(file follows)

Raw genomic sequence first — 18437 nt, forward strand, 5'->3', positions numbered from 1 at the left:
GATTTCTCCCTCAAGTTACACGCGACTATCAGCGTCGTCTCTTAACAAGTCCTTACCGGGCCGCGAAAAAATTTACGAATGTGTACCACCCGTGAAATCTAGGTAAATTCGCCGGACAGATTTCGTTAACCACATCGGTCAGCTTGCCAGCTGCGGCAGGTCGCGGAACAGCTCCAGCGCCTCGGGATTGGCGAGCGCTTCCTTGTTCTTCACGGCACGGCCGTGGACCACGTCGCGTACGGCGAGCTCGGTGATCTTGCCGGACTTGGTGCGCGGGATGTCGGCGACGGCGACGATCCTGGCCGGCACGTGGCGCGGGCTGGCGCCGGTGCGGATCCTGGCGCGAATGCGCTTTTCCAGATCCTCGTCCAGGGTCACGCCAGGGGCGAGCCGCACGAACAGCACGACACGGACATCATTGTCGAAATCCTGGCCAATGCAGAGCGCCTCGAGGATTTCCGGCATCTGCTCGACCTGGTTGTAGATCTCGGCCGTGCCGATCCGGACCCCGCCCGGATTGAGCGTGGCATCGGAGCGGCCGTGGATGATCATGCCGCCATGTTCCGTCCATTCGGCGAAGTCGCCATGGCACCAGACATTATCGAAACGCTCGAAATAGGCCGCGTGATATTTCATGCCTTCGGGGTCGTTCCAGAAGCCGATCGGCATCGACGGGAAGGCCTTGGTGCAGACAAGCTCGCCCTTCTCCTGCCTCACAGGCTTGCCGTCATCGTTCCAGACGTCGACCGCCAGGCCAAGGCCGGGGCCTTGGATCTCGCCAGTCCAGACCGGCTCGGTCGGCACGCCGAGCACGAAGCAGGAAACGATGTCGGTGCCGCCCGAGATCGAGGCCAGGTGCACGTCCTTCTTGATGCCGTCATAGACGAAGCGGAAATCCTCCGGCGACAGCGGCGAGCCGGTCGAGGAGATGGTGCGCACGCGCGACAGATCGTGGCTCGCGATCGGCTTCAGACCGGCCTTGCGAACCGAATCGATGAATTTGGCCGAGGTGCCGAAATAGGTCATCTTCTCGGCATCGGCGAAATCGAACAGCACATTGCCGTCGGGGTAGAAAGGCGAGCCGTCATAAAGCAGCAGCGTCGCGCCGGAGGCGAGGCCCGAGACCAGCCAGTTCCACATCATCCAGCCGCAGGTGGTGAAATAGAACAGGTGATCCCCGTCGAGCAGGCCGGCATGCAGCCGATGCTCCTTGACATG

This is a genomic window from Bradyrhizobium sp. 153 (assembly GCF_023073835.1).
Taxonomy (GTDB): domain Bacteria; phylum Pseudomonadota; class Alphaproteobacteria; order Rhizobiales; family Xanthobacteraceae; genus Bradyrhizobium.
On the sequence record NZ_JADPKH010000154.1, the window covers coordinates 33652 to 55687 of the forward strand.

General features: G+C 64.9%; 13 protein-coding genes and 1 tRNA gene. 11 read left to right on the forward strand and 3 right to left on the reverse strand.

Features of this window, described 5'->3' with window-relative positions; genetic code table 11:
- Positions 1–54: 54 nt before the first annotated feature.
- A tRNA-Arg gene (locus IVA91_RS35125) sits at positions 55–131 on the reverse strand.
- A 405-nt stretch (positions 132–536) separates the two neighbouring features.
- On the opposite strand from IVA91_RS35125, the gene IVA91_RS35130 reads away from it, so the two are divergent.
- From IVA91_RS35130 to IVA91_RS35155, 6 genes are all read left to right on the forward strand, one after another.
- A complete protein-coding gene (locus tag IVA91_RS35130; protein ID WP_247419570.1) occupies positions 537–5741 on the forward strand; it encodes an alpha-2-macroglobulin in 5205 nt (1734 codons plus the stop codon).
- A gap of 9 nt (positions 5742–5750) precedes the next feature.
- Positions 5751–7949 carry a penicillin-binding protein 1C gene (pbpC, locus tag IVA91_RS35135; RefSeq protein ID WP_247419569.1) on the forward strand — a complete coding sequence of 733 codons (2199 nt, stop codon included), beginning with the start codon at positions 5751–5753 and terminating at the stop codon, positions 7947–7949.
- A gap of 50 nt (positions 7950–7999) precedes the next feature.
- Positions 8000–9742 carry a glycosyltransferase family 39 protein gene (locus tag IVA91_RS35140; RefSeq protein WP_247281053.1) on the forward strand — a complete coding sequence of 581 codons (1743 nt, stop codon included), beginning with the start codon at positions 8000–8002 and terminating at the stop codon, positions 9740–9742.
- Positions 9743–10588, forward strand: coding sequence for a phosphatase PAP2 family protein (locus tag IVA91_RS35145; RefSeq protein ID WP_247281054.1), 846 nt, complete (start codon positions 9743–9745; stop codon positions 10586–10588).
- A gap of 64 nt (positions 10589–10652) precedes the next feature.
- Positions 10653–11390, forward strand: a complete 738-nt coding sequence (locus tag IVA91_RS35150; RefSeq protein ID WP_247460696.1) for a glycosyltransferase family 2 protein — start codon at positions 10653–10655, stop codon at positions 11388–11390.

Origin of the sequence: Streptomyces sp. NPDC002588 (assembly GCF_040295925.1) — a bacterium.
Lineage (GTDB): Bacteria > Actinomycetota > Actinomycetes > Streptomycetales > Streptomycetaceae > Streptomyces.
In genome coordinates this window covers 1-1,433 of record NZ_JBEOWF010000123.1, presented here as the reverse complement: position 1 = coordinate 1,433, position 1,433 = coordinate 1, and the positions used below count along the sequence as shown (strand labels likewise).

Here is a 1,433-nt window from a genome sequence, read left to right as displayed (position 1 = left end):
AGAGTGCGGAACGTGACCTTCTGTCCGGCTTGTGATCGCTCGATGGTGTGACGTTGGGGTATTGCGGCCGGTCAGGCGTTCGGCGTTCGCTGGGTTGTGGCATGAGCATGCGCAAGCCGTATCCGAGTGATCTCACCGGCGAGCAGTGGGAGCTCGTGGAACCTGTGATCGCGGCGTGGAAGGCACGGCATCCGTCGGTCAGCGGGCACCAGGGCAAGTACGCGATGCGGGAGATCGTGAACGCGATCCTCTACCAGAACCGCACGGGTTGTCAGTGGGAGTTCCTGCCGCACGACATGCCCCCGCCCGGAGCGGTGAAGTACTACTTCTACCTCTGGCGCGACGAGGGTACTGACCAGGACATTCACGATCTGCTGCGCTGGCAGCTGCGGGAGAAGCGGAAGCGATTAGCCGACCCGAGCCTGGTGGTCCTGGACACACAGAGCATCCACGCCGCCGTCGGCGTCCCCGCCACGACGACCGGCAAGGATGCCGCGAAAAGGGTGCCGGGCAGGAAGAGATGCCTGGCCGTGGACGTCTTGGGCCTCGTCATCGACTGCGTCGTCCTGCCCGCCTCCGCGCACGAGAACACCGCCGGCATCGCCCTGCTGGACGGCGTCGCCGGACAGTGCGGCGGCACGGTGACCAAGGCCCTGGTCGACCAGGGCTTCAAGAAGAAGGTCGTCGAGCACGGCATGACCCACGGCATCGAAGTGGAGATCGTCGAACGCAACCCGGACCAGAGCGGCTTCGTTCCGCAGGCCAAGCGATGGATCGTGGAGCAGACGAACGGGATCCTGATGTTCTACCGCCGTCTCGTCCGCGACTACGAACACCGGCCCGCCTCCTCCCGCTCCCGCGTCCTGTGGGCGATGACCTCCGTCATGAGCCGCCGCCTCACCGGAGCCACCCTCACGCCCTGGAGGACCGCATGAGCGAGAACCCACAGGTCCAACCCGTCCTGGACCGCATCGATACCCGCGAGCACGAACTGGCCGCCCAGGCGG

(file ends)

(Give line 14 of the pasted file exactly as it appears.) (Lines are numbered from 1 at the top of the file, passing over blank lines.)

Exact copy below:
- A gap of 9 nt (positions 5742–5750) precedes the next feature.